Living with the second Chinese man was even worse than with the first one. I still had to do a lot of hard farming work and he was always watching me. He was suspicious that I was going to try to run away. When he went to work he brought me to his workplace so he could still watch me. And he was not kind to me. Whenever I got sick, he didn’t care.
I felt so unloved and suppressed.
Soon, I was pregnant with my second daughter. All the while, my desire to go to South Korea kept growing. I thought about giving up on my unborn daughter, knowing that I couldn’t be a good mother to her while living like this in China. And I knew it would be even harder for me to leave after I gave birth to the baby. But I didn’t want to leave another child of mine for my own freedom.
After hearing from some people that I could raise my child with support from the government in South Korea, I started having hope. I dreamt about living there with my baby. So I looked for opportunities to run away from the second Chinese man, even though he was always watching me. At some point, I met another North Korean woman who lived in my town and who had also been sold into a marriage. She said she could connect me to people in a different city who could help me go to South Korea.
When I was eight months pregnant and my stomach was so big, the Chinese man didn’t watch me as much as he had before. Maybe he thought my body was too heavy to run away. So one day I left home, telling him that I was going to my friend’s house. But actually, I was going to another city to meet people who would connect me to LiNK’s network.
When I was about to leave the town, however, I got caught by the Chinese man. He made me sit behind him on his motorcycle and was taking me back to his house. Riding on the back of the motorcycle, my hat got blown off my head by the wind. I asked him to stop so I could pick it up. It was my favorite hat. He said, “No, we aren’t going to stop. Forget about the hat.”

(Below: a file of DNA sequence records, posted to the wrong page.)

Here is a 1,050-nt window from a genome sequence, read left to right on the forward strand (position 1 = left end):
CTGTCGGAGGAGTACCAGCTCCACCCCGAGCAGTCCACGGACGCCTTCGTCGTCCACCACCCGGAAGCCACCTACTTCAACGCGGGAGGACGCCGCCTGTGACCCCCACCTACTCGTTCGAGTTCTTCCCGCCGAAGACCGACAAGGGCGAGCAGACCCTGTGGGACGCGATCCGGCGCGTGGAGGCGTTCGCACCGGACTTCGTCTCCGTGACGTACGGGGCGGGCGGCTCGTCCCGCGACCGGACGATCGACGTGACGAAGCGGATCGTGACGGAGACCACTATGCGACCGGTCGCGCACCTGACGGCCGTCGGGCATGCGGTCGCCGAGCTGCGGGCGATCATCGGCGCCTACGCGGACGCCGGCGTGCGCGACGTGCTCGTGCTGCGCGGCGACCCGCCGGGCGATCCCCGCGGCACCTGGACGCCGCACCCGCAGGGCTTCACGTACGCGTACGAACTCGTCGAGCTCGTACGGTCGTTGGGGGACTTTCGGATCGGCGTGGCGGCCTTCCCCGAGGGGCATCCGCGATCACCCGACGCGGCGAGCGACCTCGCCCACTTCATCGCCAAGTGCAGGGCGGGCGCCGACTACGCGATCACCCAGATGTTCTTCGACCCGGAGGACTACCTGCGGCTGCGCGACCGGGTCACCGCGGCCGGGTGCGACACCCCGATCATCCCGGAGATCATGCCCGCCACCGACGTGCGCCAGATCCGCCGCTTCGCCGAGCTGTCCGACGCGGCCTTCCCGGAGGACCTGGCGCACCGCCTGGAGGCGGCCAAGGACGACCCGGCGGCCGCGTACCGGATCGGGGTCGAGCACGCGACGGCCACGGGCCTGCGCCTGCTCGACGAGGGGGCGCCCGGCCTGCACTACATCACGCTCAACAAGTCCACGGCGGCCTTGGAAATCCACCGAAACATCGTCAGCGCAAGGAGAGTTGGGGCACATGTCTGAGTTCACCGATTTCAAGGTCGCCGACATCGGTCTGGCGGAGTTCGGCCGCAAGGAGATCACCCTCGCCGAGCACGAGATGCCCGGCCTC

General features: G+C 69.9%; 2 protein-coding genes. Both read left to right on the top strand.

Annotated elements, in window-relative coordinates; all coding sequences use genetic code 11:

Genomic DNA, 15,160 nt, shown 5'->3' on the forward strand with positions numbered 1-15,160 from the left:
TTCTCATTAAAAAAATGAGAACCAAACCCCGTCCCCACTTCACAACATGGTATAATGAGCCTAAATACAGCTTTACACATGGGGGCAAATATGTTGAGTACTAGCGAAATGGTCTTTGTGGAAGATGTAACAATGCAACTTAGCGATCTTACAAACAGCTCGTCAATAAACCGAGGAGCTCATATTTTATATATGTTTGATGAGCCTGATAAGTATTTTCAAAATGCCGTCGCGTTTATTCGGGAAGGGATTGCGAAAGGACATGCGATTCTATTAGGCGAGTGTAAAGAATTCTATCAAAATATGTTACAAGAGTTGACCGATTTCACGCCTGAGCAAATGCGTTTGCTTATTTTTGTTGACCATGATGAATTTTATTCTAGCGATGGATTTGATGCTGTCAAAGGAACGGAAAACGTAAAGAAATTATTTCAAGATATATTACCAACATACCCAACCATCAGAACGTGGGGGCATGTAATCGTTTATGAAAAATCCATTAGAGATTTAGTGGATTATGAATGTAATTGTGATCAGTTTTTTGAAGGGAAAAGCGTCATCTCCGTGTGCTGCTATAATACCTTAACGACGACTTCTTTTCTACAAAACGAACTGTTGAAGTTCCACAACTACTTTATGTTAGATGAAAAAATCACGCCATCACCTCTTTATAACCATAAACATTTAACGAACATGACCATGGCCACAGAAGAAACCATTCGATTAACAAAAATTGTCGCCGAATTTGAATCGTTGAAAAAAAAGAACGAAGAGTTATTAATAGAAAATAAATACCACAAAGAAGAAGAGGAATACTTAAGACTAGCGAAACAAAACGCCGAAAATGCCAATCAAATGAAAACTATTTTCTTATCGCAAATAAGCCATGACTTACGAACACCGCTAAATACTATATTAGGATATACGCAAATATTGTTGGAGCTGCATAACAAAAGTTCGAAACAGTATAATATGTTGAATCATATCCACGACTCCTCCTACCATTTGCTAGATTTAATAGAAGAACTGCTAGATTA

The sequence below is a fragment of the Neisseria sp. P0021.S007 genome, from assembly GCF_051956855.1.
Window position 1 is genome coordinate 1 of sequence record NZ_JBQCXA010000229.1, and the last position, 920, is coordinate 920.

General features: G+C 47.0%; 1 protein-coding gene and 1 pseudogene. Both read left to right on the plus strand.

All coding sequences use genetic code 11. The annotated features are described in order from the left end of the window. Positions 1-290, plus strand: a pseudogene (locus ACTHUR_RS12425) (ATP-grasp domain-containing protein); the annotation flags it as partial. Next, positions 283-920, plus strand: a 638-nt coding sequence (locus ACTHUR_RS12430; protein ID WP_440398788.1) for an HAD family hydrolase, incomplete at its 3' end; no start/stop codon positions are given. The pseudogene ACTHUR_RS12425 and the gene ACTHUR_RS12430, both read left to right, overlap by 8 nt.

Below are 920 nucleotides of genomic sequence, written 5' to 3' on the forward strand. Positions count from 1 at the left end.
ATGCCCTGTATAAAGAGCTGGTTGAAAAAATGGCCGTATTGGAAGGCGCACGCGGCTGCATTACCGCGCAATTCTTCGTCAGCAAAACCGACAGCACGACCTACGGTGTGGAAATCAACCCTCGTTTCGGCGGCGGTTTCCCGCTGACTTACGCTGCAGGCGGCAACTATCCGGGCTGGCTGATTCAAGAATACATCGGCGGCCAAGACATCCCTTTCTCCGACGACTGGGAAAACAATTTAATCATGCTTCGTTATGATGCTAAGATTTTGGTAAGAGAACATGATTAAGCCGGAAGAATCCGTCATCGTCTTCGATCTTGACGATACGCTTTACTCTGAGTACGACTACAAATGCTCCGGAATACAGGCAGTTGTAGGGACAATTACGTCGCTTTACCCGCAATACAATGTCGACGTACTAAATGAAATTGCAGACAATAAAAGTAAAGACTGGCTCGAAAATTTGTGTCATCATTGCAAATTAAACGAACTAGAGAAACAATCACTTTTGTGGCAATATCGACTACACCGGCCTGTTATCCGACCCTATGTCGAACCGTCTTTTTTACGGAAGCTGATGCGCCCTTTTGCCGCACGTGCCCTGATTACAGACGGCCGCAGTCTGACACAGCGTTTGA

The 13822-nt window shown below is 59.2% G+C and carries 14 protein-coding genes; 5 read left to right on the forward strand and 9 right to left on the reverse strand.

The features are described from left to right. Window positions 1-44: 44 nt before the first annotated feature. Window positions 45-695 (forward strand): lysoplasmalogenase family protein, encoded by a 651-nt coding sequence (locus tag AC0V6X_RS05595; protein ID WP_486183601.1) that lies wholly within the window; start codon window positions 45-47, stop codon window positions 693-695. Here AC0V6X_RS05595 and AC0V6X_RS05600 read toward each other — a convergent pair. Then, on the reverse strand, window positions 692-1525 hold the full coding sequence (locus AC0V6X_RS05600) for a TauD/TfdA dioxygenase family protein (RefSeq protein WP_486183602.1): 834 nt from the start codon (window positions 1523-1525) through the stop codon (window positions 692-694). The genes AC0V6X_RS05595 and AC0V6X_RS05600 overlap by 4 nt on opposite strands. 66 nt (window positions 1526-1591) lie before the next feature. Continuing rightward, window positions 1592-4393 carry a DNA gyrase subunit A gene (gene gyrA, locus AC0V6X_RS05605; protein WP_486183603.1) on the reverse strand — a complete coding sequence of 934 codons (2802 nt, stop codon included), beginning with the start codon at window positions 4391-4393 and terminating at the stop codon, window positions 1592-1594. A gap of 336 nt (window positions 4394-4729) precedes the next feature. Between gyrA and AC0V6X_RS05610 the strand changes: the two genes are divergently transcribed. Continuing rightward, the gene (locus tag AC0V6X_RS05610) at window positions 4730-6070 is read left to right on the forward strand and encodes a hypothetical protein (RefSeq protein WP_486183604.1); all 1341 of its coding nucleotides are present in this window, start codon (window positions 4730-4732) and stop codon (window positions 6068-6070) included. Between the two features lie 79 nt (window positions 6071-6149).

At that moment, my whole heart and body were telling me, “Do not give up on what you deserve. You deserve to have a simple hat and you deserve to live in freedom like a human being.”
I don’t know how I did it but I jumped off the motorcycle while it was moving. Luckily he wasn’t going too fast and I landed on my back so the baby didn’t get hurt, and I was okay other than scratching my forehead while rolling on the ground.
I got up and started walking toward where the hat fell. The man asked me where I was going and I told him that I was going to get my hat. His motorcycle had lost balance and fallen after I jumped. He didn’t even ask how I was as he started to inspect it for damage. I realized this was my opportunity to run away again. So I grabbed my hat and started running up into the nearby mountains.
I kept going up and up until I was near the top where I could see the road, the man, and his motorcycle. I hid there for a few hours, scared of getting caught by him again. I actually saw him driving around to find me. So I climbed further up and over the other side of the mountain.
Being eight months pregnant, my body was very heavy. But I had to keep moving to get away from the man. I made it over the mountain.
I started heading to the city by taking different vehicles. One time I got on a truck that was transporting dogs. Since all the space was taken by the dogs, I had to sit on one of the guys’ laps in the front seat.
Finally, after some long bus rides that made me feel sick, I connected with LiNK’s network.
Continue reading with Part 3.